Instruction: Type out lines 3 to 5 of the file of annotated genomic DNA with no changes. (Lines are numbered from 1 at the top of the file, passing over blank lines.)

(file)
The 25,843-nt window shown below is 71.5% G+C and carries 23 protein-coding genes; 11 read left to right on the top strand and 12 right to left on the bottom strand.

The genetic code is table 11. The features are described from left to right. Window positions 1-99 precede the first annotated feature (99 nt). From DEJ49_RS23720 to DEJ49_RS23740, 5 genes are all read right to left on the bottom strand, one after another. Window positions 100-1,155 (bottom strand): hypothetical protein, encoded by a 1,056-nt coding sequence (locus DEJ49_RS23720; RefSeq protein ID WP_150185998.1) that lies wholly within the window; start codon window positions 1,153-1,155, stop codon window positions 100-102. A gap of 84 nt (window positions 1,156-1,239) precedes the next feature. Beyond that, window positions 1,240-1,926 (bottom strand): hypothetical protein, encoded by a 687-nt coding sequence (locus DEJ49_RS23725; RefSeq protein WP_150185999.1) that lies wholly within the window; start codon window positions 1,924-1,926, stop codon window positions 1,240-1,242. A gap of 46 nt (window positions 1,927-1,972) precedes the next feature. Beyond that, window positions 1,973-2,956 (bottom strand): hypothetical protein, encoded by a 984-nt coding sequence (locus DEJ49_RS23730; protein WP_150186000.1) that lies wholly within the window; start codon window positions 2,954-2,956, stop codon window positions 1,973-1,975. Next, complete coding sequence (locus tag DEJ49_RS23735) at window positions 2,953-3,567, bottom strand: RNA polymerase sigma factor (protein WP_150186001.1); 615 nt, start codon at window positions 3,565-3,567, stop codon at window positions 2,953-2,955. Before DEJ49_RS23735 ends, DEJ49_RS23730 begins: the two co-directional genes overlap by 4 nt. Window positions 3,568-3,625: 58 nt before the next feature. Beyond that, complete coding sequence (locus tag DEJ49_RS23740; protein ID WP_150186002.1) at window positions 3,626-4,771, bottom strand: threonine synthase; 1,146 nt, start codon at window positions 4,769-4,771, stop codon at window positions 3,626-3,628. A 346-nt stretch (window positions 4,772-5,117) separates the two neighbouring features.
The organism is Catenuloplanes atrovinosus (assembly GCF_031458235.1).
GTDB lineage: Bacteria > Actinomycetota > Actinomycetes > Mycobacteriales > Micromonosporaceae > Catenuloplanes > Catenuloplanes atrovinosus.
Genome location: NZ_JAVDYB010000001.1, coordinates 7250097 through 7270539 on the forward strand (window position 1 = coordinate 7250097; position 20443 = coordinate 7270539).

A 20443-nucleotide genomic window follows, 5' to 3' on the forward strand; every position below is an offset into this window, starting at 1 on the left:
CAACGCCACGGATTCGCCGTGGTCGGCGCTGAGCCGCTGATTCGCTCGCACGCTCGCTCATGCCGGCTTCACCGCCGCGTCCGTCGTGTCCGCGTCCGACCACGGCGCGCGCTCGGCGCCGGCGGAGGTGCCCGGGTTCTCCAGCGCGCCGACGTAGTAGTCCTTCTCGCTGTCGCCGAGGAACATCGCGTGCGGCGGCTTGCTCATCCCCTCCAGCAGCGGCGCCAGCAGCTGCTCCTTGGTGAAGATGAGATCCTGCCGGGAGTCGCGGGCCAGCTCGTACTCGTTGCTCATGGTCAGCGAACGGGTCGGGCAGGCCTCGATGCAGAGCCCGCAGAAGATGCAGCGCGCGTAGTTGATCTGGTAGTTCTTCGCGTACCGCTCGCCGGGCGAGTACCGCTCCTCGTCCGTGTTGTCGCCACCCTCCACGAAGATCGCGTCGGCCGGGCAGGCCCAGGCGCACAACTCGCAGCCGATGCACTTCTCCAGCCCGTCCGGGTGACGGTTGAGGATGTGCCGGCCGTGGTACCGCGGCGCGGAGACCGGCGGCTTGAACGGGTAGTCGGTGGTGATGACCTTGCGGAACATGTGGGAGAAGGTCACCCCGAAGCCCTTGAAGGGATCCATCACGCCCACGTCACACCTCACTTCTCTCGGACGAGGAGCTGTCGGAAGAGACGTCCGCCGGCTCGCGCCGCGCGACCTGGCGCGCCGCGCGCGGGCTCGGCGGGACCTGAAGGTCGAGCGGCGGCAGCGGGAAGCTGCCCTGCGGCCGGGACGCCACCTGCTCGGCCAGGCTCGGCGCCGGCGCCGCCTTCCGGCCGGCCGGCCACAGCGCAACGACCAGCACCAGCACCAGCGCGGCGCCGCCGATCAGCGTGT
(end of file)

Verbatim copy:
The organism is Catenuloplanes atrovinosus (assembly GCF_031458235.1).
GTDB lineage: Bacteria > Actinomycetota > Actinomycetes > Mycobacteriales > Micromonosporaceae > Catenuloplanes > Catenuloplanes atrovinosus.
Genome location: NZ_JAVDYB010000001.1, coordinates 7250097 through 7270539 on the forward strand (window position 1 = coordinate 7250097; position 20443 = coordinate 7270539).